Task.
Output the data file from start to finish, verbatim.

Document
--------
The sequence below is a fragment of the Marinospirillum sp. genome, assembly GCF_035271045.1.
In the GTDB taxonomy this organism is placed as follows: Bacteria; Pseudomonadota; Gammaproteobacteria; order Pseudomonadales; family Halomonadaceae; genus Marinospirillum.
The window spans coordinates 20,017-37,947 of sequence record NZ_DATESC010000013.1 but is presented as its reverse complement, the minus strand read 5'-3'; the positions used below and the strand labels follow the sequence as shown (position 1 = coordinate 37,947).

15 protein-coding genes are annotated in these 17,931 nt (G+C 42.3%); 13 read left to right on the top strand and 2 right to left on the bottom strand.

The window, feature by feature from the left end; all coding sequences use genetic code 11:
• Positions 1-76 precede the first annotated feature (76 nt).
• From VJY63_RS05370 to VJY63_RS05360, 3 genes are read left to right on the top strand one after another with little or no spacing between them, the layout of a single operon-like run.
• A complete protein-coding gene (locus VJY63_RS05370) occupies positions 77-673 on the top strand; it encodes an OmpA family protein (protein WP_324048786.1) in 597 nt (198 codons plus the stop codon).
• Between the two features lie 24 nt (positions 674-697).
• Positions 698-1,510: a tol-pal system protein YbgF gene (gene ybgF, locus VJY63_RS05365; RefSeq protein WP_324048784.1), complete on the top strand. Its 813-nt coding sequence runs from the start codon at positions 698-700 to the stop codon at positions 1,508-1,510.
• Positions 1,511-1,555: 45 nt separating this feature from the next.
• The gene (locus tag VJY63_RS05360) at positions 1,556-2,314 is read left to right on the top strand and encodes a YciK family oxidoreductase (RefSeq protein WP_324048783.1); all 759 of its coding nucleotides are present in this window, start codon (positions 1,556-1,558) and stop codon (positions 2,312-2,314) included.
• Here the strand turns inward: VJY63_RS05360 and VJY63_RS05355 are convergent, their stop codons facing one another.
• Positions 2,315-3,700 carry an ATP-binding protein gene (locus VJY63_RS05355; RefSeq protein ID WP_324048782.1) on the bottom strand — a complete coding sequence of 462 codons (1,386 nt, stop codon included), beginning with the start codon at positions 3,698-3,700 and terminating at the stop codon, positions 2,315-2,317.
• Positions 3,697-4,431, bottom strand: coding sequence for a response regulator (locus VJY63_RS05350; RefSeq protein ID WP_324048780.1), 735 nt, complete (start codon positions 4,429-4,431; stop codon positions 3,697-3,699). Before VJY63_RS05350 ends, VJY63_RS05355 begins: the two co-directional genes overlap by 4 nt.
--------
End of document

The sequence below is a fragment of the Marinospirillum sp. genome, assembly GCF_035271045.1.
In the GTDB taxonomy this organism is placed as follows: Bacteria; Pseudomonadota; Gammaproteobacteria; order Pseudomonadales; family Halomonadaceae; genus Marinospirillum.
The window spans coordinates 20,017-37,947 of sequence record NZ_DATESC010000013.1 but is presented as its reverse complement, the minus strand read 5'-3'; the positions used below and the strand labels follow the sequence as shown (position 1 = coordinate 37,947).

15 protein-coding genes are annotated in these 17,931 nt (G+C 42.3%); 13 read left to right on the top strand and 2 right to left on the bottom strand.

The window, feature by feature from the left end; all coding sequences use genetic code 11:
• Positions 1-76 precede the first annotated feature (76 nt).
• From VJY63_RS05370 to VJY63_RS05360, 3 genes are read left to right on the top strand one after another with little or no spacing between them, the layout of a single operon-like run.
• A complete protein-coding gene (locus VJY63_RS05370) occupies positions 77-673 on the top strand; it encodes an OmpA family protein (protein WP_324048786.1) in 597 nt (198 codons plus the stop codon).
• Between the two features lie 24 nt (positions 674-697).
• Positions 698-1,510: a tol-pal system protein YbgF gene (gene ybgF, locus VJY63_RS05365; RefSeq protein WP_324048784.1), complete on the top strand. Its 813-nt coding sequence runs from the start codon at positions 698-700 to the stop codon at positions 1,508-1,510.
• Positions 1,511-1,555: 45 nt separating this feature from the next.
• The gene (locus tag VJY63_RS05360) at positions 1,556-2,314 is read left to right on the top strand and encodes a YciK family oxidoreductase (RefSeq protein WP_324048783.1); all 759 of its coding nucleotides are present in this window, start codon (positions 1,556-1,558) and stop codon (positions 2,312-2,314) included.
• Here the strand turns inward: VJY63_RS05360 and VJY63_RS05355 are convergent, their stop codons facing one another.
• Positions 2,315-3,700 carry an ATP-binding protein gene (locus VJY63_RS05355; RefSeq protein ID WP_324048782.1) on the bottom strand — a complete coding sequence of 462 codons (1,386 nt, stop codon included), beginning with the start codon at positions 3,698-3,700 and terminating at the stop codon, positions 2,315-2,317.
• Positions 3,697-4,431, bottom strand: coding sequence for a response regulator (locus VJY63_RS05350; RefSeq protein ID WP_324048780.1), 735 nt, complete (start codon positions 4,429-4,431; stop codon positions 3,697-3,699). Before VJY63_RS05350 ends, VJY63_RS05355 begins: the two co-directional genes overlap by 4 nt.